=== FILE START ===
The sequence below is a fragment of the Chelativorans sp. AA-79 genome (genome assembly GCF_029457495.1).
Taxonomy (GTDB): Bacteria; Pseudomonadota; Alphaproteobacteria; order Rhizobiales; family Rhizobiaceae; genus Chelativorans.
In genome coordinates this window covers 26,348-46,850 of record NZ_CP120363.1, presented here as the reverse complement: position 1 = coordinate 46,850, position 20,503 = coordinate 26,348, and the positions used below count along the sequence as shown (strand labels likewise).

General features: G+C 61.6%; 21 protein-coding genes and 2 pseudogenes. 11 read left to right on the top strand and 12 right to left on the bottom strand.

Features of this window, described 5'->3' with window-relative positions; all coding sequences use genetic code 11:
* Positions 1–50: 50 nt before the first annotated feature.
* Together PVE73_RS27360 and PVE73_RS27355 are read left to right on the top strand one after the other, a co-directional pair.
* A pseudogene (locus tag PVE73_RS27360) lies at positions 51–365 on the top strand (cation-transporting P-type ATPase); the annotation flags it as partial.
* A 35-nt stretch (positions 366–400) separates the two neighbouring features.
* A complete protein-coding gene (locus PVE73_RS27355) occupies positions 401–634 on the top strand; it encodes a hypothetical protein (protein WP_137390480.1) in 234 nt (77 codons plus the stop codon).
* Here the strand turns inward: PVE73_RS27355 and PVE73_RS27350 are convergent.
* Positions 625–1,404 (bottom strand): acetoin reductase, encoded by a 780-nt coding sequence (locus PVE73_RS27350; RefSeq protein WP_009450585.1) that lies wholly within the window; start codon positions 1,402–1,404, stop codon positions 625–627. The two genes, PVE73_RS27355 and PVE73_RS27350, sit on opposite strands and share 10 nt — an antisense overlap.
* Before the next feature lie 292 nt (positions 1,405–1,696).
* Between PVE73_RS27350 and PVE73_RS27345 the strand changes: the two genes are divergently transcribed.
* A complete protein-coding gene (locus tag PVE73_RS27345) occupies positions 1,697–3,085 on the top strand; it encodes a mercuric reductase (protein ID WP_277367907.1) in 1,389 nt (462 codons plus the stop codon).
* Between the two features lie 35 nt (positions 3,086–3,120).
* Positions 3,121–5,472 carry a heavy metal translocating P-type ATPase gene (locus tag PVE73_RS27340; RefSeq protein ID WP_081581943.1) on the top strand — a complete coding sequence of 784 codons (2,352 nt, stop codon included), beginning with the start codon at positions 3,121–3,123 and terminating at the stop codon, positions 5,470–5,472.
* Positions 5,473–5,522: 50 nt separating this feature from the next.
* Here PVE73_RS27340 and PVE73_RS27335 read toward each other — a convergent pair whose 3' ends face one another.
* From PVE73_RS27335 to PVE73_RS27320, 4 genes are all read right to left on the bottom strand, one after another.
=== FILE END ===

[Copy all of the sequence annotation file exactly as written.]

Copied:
The sequence below is a fragment of the Chelativorans sp. AA-79 genome (genome assembly GCF_029457495.1).
Taxonomy (GTDB): Bacteria; Pseudomonadota; Alphaproteobacteria; order Rhizobiales; family Rhizobiaceae; genus Chelativorans.
In genome coordinates this window covers 26,348-46,850 of record NZ_CP120363.1, presented here as the reverse complement: position 1 = coordinate 46,850, position 20,503 = coordinate 26,348, and the positions used below count along the sequence as shown (strand labels likewise).

General features: G+C 61.6%; 21 protein-coding genes and 2 pseudogenes. 11 read left to right on the top strand and 12 right to left on the bottom strand.

Features of this window, described 5'->3' with window-relative positions; all coding sequences use genetic code 11:
* Positions 1–50: 50 nt before the first annotated feature.
* Together PVE73_RS27360 and PVE73_RS27355 are read left to right on the top strand one after the other, a co-directional pair.
* A pseudogene (locus tag PVE73_RS27360) lies at positions 51–365 on the top strand (cation-transporting P-type ATPase); the annotation flags it as partial.
* A 35-nt stretch (positions 366–400) separates the two neighbouring features.
* A complete protein-coding gene (locus PVE73_RS27355) occupies positions 401–634 on the top strand; it encodes a hypothetical protein (protein WP_137390480.1) in 234 nt (77 codons plus the stop codon).
* Here the strand turns inward: PVE73_RS27355 and PVE73_RS27350 are convergent.
* Positions 625–1,404 (bottom strand): acetoin reductase, encoded by a 780-nt coding sequence (locus PVE73_RS27350; RefSeq protein WP_009450585.1) that lies wholly within the window; start codon positions 1,402–1,404, stop codon positions 625–627. The two genes, PVE73_RS27355 and PVE73_RS27350, sit on opposite strands and share 10 nt — an antisense overlap.
* Before the next feature lie 292 nt (positions 1,405–1,696).
* Between PVE73_RS27350 and PVE73_RS27345 the strand changes: the two genes are divergently transcribed.
* A complete protein-coding gene (locus tag PVE73_RS27345) occupies positions 1,697–3,085 on the top strand; it encodes a mercuric reductase (protein ID WP_277367907.1) in 1,389 nt (462 codons plus the stop codon).
* Between the two features lie 35 nt (positions 3,086–3,120).
* Positions 3,121–5,472 carry a heavy metal translocating P-type ATPase gene (locus tag PVE73_RS27340; RefSeq protein ID WP_081581943.1) on the top strand — a complete coding sequence of 784 codons (2,352 nt, stop codon included), beginning with the start codon at positions 3,121–3,123 and terminating at the stop codon, positions 5,470–5,472.
* Positions 5,473–5,522: 50 nt separating this feature from the next.
* Here PVE73_RS27340 and PVE73_RS27335 read toward each other — a convergent pair whose 3' ends face one another.
* From PVE73_RS27335 to PVE73_RS27320, 4 genes are all read right to left on the bottom strand, one after another.